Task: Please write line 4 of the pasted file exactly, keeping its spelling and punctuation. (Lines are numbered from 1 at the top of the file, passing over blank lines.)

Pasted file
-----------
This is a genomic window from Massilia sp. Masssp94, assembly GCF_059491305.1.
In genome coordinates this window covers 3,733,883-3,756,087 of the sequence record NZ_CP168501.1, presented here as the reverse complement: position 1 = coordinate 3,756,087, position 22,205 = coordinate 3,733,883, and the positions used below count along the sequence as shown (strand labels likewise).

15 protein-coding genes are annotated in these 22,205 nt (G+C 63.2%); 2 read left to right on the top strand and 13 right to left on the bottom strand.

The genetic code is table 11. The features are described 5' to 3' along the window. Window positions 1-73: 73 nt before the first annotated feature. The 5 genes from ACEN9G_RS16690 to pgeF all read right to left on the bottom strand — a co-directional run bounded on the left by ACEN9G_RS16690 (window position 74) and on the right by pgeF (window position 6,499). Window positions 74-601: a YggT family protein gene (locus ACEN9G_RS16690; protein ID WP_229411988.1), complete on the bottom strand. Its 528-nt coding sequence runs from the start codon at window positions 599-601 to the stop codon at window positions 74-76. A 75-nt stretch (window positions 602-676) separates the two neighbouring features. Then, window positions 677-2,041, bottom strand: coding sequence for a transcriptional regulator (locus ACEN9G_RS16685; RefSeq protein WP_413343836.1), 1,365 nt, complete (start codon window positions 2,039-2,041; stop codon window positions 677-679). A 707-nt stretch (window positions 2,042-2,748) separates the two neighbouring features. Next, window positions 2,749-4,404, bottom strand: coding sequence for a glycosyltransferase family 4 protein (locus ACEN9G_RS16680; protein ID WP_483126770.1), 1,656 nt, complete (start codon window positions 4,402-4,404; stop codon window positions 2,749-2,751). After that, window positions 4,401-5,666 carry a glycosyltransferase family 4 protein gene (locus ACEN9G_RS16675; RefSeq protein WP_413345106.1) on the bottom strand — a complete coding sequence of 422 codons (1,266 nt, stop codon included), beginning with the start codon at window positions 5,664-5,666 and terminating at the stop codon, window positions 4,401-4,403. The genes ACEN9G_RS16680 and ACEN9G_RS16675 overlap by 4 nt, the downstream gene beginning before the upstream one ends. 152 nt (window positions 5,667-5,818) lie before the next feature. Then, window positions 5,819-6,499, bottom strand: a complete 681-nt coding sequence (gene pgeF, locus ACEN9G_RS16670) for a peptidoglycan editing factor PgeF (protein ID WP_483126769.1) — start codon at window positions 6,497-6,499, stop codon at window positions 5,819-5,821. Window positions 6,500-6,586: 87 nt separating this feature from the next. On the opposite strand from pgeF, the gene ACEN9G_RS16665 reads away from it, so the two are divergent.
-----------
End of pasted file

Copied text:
The genetic code is table 11. The features are described 5' to 3' along the window. Window positions 1-73: 73 nt before the first annotated feature. The 5 genes from ACEN9G_RS16690 to pgeF all read right to left on the bottom strand — a co-directional run bounded on the left by ACEN9G_RS16690 (window position 74) and on the right by pgeF (window position 6,499). Window positions 74-601: a YggT family protein gene (locus ACEN9G_RS16690; protein ID WP_229411988.1), complete on the bottom strand. Its 528-nt coding sequence runs from the start codon at window positions 599-601 to the stop codon at window positions 74-76. A 75-nt stretch (window positions 602-676) separates the two neighbouring features. Then, window positions 677-2,041, bottom strand: coding sequence for a transcriptional regulator (locus ACEN9G_RS16685; RefSeq protein WP_413343836.1), 1,365 nt, complete (start codon window positions 2,039-2,041; stop codon window positions 677-679). A 707-nt stretch (window positions 2,042-2,748) separates the two neighbouring features. Next, window positions 2,749-4,404, bottom strand: coding sequence for a glycosyltransferase family 4 protein (locus ACEN9G_RS16680; protein ID WP_483126770.1), 1,656 nt, complete (start codon window positions 4,402-4,404; stop codon window positions 2,749-2,751). After that, window positions 4,401-5,666 carry a glycosyltransferase family 4 protein gene (locus ACEN9G_RS16675; RefSeq protein WP_413345106.1) on the bottom strand — a complete coding sequence of 422 codons (1,266 nt, stop codon included), beginning with the start codon at window positions 5,664-5,666 and terminating at the stop codon, window positions 4,401-4,403. The genes ACEN9G_RS16680 and ACEN9G_RS16675 overlap by 4 nt, the downstream gene beginning before the upstream one ends. 152 nt (window positions 5,667-5,818) lie before the next feature. Then, window positions 5,819-6,499, bottom strand: a complete 681-nt coding sequence (gene pgeF, locus ACEN9G_RS16670) for a peptidoglycan editing factor PgeF (protein ID WP_483126769.1) — start codon at window positions 6,497-6,499, stop codon at window positions 5,819-5,821. Window positions 6,500-6,586: 87 nt separating this feature from the next. On the opposite strand from pgeF, the gene ACEN9G_RS16665 reads away from it, so the two are divergent.